The Crestone Eagle, September 2002:

The drought continues . . .Is there any end in sight?
by David Nicholas

The answer is no. We are now deep in uncharted territory. There is no one with any insight into how this drought might end. The long-range weather forecasts are predicting average or below average winter snowfalls. Here is how things look at this time.

State of the Baca Grande Water and Sanitation District
Scott Johnson, District Manager of the Baca Grande Water and Sanitation District, reports that the new well, Well 18, is not operating yet. The District is still awaiting the infrastructure, pumps and storage facilities to bring it on line.

Well 17 is still pumping water at the rate of 200 gallons a minute, but in Johnson’s words, “it could sand up at any time. When that happens,” said Johnson, “it will take about 24 hours to bring well 18 into operation. It doesn’t take much to change it over.”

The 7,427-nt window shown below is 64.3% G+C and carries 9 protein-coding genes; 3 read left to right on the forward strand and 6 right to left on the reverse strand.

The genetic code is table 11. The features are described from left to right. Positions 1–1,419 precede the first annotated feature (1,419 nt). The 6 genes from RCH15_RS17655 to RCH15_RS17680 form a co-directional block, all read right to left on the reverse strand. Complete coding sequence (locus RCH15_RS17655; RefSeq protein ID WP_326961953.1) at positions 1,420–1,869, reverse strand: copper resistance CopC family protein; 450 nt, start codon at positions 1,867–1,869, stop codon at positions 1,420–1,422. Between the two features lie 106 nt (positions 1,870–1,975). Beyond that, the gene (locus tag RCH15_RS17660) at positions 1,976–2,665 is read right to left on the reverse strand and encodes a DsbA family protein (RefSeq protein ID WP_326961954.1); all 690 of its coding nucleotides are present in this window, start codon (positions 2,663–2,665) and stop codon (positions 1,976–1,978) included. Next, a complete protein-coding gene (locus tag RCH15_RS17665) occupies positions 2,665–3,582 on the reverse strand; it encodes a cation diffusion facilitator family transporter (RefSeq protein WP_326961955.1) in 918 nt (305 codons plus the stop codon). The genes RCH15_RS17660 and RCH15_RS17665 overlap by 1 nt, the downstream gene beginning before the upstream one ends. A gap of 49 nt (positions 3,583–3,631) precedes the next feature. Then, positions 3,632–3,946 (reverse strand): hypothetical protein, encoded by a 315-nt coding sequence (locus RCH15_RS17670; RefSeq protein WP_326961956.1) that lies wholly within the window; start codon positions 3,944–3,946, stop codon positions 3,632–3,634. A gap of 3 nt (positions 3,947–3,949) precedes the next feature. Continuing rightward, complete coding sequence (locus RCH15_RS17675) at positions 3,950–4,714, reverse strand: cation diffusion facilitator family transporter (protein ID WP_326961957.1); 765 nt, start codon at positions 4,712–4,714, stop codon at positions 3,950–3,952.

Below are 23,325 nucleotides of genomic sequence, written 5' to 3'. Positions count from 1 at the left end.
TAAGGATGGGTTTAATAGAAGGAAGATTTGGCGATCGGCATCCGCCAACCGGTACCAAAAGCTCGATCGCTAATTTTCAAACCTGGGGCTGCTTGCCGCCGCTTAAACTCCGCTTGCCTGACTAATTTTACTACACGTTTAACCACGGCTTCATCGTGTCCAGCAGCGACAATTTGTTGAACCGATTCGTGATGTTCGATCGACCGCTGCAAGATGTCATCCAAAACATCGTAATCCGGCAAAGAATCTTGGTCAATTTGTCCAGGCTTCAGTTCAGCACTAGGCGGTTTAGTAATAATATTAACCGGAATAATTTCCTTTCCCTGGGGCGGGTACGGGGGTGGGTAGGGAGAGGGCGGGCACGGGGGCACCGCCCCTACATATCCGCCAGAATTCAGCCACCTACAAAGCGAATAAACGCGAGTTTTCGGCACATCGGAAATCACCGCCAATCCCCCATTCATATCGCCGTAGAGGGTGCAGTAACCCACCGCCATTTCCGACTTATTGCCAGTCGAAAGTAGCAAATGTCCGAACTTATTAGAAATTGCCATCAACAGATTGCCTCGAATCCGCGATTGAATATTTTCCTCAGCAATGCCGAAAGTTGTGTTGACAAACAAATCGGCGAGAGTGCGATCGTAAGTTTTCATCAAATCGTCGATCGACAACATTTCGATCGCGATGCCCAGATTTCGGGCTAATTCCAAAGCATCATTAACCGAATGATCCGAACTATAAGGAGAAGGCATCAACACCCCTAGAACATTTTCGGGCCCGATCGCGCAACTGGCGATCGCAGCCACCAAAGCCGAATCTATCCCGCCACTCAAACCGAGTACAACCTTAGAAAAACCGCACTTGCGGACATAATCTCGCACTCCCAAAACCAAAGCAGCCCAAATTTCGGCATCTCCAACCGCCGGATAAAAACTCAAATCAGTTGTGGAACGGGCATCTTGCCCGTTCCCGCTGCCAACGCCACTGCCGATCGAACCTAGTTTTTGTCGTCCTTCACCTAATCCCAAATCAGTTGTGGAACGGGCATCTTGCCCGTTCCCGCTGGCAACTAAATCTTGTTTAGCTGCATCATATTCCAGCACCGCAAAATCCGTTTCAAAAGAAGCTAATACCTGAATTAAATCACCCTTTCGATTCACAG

The water level in the aquifer is still about 45 feet below the surface and has not come back up to the norm of 25 feet, as it was thought it might in August.

Cottonwood Creek facility is still providing water to the District at about 600 gallons a minute. There is no telling when it will dry up. If the winter is a dry one, then Cottonwood will certainly cease to run. “It could last and run through to the winter,” said Johnson, “but there’s no telling.”

The Casita Park well has no problems at this time. The water level in the aquifer at this well remains constant at 25 feet. There has been no drop in the water table.

Will we need to go water restrictions anytime soon? “I don’t think so,” said Johnson. He is confident that restrictions will not be needed in the District in the foreseeable future.

A Water and Sanitation Ballot Measure in November
There have been legal problems about obtaining the loan for Well 18’s infrastructure. “Depending on which lawyer you talk to,” said Johnson. “We are not sure if we qualify under the definition of a Water Activity entity.” It means that if a loan cannot be obtained, then the District will put the needed funding in a debt question to the voters on the ballot in November.